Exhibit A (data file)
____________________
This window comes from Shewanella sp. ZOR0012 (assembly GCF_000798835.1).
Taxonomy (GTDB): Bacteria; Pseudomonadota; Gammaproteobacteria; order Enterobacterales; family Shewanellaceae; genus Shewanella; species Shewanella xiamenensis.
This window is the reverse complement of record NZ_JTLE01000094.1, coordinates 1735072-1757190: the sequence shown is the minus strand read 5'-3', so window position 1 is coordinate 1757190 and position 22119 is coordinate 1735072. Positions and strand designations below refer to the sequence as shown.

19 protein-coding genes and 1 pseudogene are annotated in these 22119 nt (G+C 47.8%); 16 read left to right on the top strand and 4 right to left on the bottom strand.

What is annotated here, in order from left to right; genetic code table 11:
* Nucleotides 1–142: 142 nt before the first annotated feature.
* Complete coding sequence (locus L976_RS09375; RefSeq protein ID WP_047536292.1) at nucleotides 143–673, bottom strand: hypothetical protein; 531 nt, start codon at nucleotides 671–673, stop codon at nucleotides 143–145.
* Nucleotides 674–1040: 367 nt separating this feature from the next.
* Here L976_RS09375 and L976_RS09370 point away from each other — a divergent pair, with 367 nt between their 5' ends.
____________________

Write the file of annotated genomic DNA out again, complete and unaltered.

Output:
This window comes from Shewanella sp. ZOR0012 (assembly GCF_000798835.1).
Taxonomy (GTDB): Bacteria; Pseudomonadota; Gammaproteobacteria; order Enterobacterales; family Shewanellaceae; genus Shewanella; species Shewanella xiamenensis.
This window is the reverse complement of record NZ_JTLE01000094.1, coordinates 1735072-1757190: the sequence shown is the minus strand read 5'-3', so window position 1 is coordinate 1757190 and position 22119 is coordinate 1735072. Positions and strand designations below refer to the sequence as shown.

19 protein-coding genes and 1 pseudogene are annotated in these 22119 nt (G+C 47.8%); 16 read left to right on the top strand and 4 right to left on the bottom strand.

What is annotated here, in order from left to right; genetic code table 11:
* Nucleotides 1–142: 142 nt before the first annotated feature.
* Complete coding sequence (locus L976_RS09375; RefSeq protein ID WP_047536292.1) at nucleotides 143–673, bottom strand: hypothetical protein; 531 nt, start codon at nucleotides 671–673, stop codon at nucleotides 143–145.
* Nucleotides 674–1040: 367 nt separating this feature from the next.
* Here L976_RS09375 and L976_RS09370 point away from each other — a divergent pair, with 367 nt between their 5' ends.